• 34 miljoner år gamla mikroskopiska fossil av planktoniska foraminiferer från Java, Indonesien. Foto: Helen Coxall
  • Provtagning av sedimentkärnor från isbrytaren Odens akterdäck. Foto: Martin Jakobsson
  • Deformerad kalksten, Tajmyr-expeditionen. Foto: Vicky Pease
  • Veckad bergart på Kreta. Foto: Alasdair Skelton
  • Island. Foto: Elisabeth Däcker
  • Island.Foto: Elisabeth Däcker
  • Odens brygga under SWERUS-expeditionen. Foto: Björn Eriksson
  • Oman. Foto: Alexander Lewerentz
  • Punta di Maiata, Italien. Foto: Jan Backman
  • Siccar Point i Skottland. Foto: Alasdair Skelton
  • Isbrytaren Oden, Lomrog-expeditionen. Foto: Martin Jakobsson
  • Isbrytaren Oden utanför Svalbard. Foto: Martin Jakobsson

The Co-Evolution of the Geosphere and Biosphere

Friday October 5 at 3.15 p.m.
Högbomsalen, level 3, Geovetenskapens hus
 link to IGV's house plan

by Professor Robert Hazen
Carnegie Institution of Washington

 link to Prof. Robert Hazen's page 


The Co-Evolution of the Geosphere and Biosphere

The near-surface environment of terrestrial planets and moons evolves as a consequence of selective physical, chemical, and biological processes – an evolution that is preserved in the mineralogical record. Mineral evolution begins with approximately 12 different refractory minerals that form in the cooling envelopes of exploding stars. Subsequent aqueous and thermal alteration of planetessimals results in the approximately 250 minerals now found in unweathered lunar and meteorite samples. Following Earth’s accretion and differentiation, mineral evolution resulted from a sequence of geochemical and petrologic processes, which led to perhaps 1500 mineral species. According to some origin-of-life scenarios, a planet must progress through at least some of these stages of chemical processing as a prerequisite for life. Once life emerged, mineralogy and biology co-evolved and dramatically increased Earth’s mineral diversity to >4000 species.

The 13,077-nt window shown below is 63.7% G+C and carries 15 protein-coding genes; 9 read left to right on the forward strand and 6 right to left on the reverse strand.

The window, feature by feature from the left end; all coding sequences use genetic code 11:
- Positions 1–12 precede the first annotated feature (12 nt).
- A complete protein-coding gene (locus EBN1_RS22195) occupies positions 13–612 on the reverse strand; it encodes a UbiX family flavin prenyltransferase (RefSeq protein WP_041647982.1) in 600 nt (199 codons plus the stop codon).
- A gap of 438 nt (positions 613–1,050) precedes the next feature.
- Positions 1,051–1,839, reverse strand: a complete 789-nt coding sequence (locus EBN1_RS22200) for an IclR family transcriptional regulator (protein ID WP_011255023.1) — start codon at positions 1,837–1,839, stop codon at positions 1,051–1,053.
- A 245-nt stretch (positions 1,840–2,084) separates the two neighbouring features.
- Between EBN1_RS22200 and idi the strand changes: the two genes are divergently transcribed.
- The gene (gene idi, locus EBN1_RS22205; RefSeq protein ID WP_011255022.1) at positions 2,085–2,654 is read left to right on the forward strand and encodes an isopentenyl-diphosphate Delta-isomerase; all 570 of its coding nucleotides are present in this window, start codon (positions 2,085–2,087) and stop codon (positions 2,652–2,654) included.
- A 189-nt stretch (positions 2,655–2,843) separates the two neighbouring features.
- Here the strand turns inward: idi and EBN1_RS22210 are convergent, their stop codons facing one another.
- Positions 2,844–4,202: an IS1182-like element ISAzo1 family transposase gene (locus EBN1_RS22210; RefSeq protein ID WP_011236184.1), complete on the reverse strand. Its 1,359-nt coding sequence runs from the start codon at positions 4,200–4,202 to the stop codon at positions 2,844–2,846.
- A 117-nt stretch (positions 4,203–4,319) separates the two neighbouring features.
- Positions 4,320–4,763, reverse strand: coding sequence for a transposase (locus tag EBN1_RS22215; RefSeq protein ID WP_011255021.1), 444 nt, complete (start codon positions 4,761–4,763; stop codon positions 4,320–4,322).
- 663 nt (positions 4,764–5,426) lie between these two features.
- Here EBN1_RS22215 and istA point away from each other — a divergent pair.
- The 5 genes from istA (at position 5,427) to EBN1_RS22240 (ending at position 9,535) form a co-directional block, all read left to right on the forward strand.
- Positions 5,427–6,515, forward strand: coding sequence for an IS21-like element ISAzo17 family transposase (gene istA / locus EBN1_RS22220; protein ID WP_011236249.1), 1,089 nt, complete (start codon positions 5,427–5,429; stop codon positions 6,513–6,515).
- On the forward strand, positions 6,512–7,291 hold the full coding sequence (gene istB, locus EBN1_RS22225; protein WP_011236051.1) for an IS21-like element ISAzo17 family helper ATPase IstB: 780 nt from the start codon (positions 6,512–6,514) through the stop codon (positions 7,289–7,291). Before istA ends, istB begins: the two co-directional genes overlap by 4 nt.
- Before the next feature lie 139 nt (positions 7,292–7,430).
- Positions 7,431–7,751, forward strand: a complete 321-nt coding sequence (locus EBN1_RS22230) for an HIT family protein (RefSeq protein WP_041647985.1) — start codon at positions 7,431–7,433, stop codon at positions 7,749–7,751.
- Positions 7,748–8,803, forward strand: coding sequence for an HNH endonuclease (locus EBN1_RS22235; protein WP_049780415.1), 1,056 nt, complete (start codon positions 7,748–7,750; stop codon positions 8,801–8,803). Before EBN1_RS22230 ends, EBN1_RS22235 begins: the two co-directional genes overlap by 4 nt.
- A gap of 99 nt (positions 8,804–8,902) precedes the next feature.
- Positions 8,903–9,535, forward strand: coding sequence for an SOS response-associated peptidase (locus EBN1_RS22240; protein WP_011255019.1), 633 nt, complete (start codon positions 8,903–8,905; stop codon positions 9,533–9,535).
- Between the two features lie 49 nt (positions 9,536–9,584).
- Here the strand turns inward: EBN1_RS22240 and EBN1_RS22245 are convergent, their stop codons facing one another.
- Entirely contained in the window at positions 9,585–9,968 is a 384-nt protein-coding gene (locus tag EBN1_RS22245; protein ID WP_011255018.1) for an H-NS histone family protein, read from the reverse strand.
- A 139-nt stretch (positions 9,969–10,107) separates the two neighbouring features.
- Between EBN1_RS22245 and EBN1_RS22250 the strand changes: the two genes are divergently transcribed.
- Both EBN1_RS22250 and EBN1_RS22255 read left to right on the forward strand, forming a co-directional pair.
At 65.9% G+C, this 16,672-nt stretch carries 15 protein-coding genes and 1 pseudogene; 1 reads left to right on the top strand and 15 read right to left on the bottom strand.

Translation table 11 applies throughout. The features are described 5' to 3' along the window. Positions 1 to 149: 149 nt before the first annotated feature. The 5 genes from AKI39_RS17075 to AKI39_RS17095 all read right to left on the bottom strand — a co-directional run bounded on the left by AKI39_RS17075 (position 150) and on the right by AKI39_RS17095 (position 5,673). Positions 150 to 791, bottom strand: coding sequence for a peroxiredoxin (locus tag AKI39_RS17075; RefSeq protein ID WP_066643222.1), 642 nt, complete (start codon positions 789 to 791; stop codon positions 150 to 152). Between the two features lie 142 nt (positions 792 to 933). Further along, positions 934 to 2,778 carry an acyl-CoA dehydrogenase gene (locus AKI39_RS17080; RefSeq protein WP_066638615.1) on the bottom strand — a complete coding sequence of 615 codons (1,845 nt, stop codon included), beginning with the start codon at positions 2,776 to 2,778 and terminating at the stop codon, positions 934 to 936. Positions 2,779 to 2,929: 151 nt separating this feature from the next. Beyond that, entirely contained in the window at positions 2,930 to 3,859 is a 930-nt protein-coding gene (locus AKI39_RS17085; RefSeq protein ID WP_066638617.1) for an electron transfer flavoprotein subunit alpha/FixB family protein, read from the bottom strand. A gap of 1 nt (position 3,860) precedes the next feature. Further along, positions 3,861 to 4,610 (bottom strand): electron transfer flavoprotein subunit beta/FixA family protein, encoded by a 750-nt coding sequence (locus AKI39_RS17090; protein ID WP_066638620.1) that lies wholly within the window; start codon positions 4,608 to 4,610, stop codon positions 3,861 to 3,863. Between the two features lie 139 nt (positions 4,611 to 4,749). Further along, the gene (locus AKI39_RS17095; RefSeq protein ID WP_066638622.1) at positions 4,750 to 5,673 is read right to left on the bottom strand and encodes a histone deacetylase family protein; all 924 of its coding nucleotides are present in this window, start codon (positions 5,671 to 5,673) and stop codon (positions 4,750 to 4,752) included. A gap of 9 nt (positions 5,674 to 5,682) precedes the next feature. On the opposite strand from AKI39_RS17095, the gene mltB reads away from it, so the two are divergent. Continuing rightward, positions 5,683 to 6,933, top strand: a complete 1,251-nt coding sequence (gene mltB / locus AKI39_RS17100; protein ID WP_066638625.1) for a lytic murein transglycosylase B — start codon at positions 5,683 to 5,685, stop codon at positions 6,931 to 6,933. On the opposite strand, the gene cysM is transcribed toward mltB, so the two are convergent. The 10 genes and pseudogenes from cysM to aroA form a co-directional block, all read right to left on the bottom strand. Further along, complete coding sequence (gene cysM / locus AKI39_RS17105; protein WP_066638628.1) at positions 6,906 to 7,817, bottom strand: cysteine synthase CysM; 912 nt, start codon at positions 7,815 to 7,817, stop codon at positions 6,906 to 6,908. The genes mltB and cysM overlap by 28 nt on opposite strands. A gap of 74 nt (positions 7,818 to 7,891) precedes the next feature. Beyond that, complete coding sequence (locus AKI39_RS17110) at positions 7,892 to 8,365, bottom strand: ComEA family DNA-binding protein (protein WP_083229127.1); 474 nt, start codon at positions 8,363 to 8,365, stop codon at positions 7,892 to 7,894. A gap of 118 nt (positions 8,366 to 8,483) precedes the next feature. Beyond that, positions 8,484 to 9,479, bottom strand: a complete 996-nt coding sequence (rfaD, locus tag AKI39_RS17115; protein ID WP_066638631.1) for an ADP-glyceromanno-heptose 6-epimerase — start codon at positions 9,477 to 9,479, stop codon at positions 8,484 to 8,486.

Sequential stages of a planet’s near-surface evolution arise from three primary mechanisms: (1) the progressive separation and concentration of the elements from their original relatively uniform distribution in the presolar nebula; (2) the increase in range of intensive variables such as pressure, temperature, and volatile activities; and (3) the generation of far-from-equilibrium conditions by living systems. Remote observations of the mineralogy of other terrestrial bodies may thus provide evidence for biological influences beyond Earth.

Recent studies of mineral diversification through time reveal striking correlations with major geochemical, tectonic, and biological events, including large-changes in ocean chemistry, the supercontinent cycle, the increase of atmospheric oxygen, and the rise of the terrestrial biosphere.

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